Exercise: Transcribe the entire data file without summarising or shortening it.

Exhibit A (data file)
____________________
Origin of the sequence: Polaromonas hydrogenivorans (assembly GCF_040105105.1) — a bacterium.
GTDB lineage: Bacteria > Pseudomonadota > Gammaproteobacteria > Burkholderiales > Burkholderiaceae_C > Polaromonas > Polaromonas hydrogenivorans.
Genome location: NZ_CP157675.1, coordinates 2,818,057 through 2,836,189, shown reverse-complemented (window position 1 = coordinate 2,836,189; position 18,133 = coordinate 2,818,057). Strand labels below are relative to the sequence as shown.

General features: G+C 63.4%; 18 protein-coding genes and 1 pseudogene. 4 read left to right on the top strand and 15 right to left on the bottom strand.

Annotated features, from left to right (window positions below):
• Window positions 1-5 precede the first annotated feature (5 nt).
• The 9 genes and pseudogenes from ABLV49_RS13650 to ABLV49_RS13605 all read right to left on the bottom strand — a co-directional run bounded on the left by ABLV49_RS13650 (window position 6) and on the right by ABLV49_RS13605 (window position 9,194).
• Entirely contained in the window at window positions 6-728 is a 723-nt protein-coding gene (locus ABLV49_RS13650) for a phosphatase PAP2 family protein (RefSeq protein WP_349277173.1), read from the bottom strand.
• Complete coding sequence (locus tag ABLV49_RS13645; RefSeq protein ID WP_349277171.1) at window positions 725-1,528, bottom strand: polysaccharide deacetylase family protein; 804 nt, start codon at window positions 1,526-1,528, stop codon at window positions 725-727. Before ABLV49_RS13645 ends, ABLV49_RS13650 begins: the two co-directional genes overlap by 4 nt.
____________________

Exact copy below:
Origin of the sequence: Polaromonas hydrogenivorans (assembly GCF_040105105.1) — a bacterium.
GTDB lineage: Bacteria > Pseudomonadota > Gammaproteobacteria > Burkholderiales > Burkholderiaceae_C > Polaromonas > Polaromonas hydrogenivorans.
Genome location: NZ_CP157675.1, coordinates 2,818,057 through 2,836,189, shown reverse-complemented (window position 1 = coordinate 2,836,189; position 18,133 = coordinate 2,818,057). Strand labels below are relative to the sequence as shown.

General features: G+C 63.4%; 18 protein-coding genes and 1 pseudogene. 4 read left to right on the top strand and 15 right to left on the bottom strand.

Annotated features, from left to right (window positions below):
• Window positions 1-5 precede the first annotated feature (5 nt).
• The 9 genes and pseudogenes from ABLV49_RS13650 to ABLV49_RS13605 all read right to left on the bottom strand — a co-directional run bounded on the left by ABLV49_RS13650 (window position 6) and on the right by ABLV49_RS13605 (window position 9,194).
• Entirely contained in the window at window positions 6-728 is a 723-nt protein-coding gene (locus ABLV49_RS13650) for a phosphatase PAP2 family protein (RefSeq protein WP_349277173.1), read from the bottom strand.
• Complete coding sequence (locus tag ABLV49_RS13645; RefSeq protein ID WP_349277171.1) at window positions 725-1,528, bottom strand: polysaccharide deacetylase family protein; 804 nt, start codon at window positions 1,526-1,528, stop codon at window positions 725-727. Before ABLV49_RS13645 ends, ABLV49_RS13650 begins: the two co-directional genes overlap by 4 nt.